There are three broad categories of state supreme court selection: Assisted Appointment, Direct Appointment, and Election. Within these three broad categories, there are eight ways of administering selection among the states. We classify them with the following subcategories:

• Assisted Appointment

◦ Assisted Appointment through Bar-Controlled Commission

◦ Assisted Appointment through Governor-Controlled Commission

◦ Assisted Appointment through Hybrid Commission

• Direct Appointment

◦ Direct Gubernatorial Appointment

◦ Direct Legislative Appointment

• Election

◦ Michigan-Ohio Method

◦ Partisan Election

◦ Nonpartisan Election

The Michigan-Ohio method selects justices through nonpartisan elections preceded by a partisan primary or convention. In these states, partisan primaries are held to determine judicial nominees, and the winners of each primary compete in a nonpartisan election for ultimate selection to the court. Only Michigan and Ohio use this method of judicial selection.

The Pure Partisanship Score attempts to show our total confidence in partisan affiliations on a court. Selection methods with a lower Pure Partisan Score have, on average, justices with lower Confidence Scores, without consideration of the specific party for which there is evidence of their party affiliation.

Of all selection methods, the Michigan-Ohio method produced justices with the highest Pure Partisanship Score, on average. Whereas the average Pure Partisanship Score for justices nationally is 7, justices in Michigan and Ohio record an average Pure Partisanship Score of 11. Of the 14 justices across both states’ supreme courts, four (all in Michigan) were selected by the governor to fill vacancies. Not including the scores for the four justices appointed to fill vacancies, the Michigan-Ohio method records an average Pure Partisanship Score of 10.3.

The method of selection which accounts for the second-highest average Pure Partisanship Score is Partisan Election, which records a score of 9.8. Seven states use this method: Alabama, Illinois, Louisiana, New Mexico, North Carolina, Pennsylvania, and Texas.

The method of selection that accounts for the third-highest average Pure Partisan Score is Nonpartisan Election, which records a score of 6.4. This method is used by 13 states: Arkansas, Georgia, Idaho, Kentucky, Minnesota, Mississippi, Montana, Nevada, North Dakota, Oregon, Washington, Wisconsin, and West Virginia.

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Biden made no federal judicial appointments through March 1, same as previous administrations

President Joe Biden (D) has not yet made any Article III federal judicial appointments through March 1 of his first year in office. This is equal to the number of Article III judicial appointments through this point in all presidencies since President Ronald Reagan (R). 

Both the average and median numbers of federal judges appointed by a president through March 1 of their first year in office are zero.

Since 1981, during a president’s first year in office: 

• The average number of Supreme Court justices appointed is one. Presidents Donald Trump (R), Barack Obama (D), Bill Clinton (D), and Reagan each appointed one Supreme Court justice.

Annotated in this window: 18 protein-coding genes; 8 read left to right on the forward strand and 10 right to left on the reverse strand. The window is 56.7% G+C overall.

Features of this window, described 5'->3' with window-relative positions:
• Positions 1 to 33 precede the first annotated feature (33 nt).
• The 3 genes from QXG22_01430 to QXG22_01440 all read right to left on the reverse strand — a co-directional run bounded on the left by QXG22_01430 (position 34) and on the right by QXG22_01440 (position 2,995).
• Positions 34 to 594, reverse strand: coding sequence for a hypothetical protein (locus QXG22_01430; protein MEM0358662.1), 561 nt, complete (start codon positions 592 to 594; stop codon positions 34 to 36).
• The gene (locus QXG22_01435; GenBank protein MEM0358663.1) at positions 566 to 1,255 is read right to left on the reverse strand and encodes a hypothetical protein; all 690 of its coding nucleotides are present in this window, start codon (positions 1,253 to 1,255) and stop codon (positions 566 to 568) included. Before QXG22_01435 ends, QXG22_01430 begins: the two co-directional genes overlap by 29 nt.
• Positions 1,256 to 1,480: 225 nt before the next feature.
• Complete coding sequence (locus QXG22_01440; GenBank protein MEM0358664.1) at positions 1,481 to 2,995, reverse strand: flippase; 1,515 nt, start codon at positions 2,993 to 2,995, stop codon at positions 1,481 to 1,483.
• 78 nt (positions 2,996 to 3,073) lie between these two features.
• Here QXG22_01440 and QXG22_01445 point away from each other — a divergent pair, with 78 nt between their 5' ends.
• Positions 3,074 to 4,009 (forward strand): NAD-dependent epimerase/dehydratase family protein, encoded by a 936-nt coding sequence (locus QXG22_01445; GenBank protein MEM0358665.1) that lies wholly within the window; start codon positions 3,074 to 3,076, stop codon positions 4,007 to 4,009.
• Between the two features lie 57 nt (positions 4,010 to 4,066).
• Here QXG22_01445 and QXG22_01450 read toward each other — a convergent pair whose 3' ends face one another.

• The average number of United States Court of Appeals judges appointed is six. Trump appointed the most with 12, and Clinton and Obama are tied for appointing the fewest with three.

• The average number of United States District Court judges appointed is 17. Reagan appointed the most, 32, and Trump appointed the fewest with six.

• Reagan had appointed the most Article III federal judges during his first year in office with 41, while Obama had appointed the fewest in that time with 13. 

Article III federal judges are appointed for life terms by the president of the United States and confirmed by the U.S. Senate per Article III of the United States Constitution. Article III judges include judges on the: Supreme Court of the United States, U.S. courts of appeal, U.S. district courts, and the Court of International Trade.

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Ballotpedia releases federal judicial vacancy count for March 1

Suggested headline: Ballotpedia releases federal judicial vacancy count for March 1

Type: Monthly update

In this month’s federal judicial vacancy count, Ballotpedia tracked nominations, confirmations, and vacancies to all United States Article III federal courts from February 1, 2021, to March 1, 2021. Ballotpedia publishes the federal judicial vacancy count at the start of each month.

HIGHLIGHTS

Vacancies: There have been seven new judicial vacancies since the January 2021 report. There are 64 vacancies out of 870 active Article III judicial positions on courts covered in this report. Including the United States Court of Federal Claims and the United States territorial courts, 67 of 890 active federal judicial positions are vacant.

Nominations: There were no new nominations since the January 2021 report.

Confirmations: There have been no new confirmations since the January 2021 report.

New vacancies

There were 64 vacancies out of 870 active Article III judicial positions, a total vacancy percentage of 7.4.

• The nine-member U.S. Supreme Court does not have any vacancies.

• Four (2.2%) of the 179 U.S. Appeals Court positions are vacant.

• 59 (8.7%) of the 677 U.S. District Court positions are vacant.*

• One (11.1%) of the nine U.S. Court of International Trade positions is vacant.

*District court count does not include territorial courts.

Seven judges left active status, creating Article III life-term judicial vacancies, since the previous vacancy count. As Article III judicial positions, vacancies must be filled by a nomination from the president. Nominations are subject to confirmation on the advice and consent of the U.S. Senate.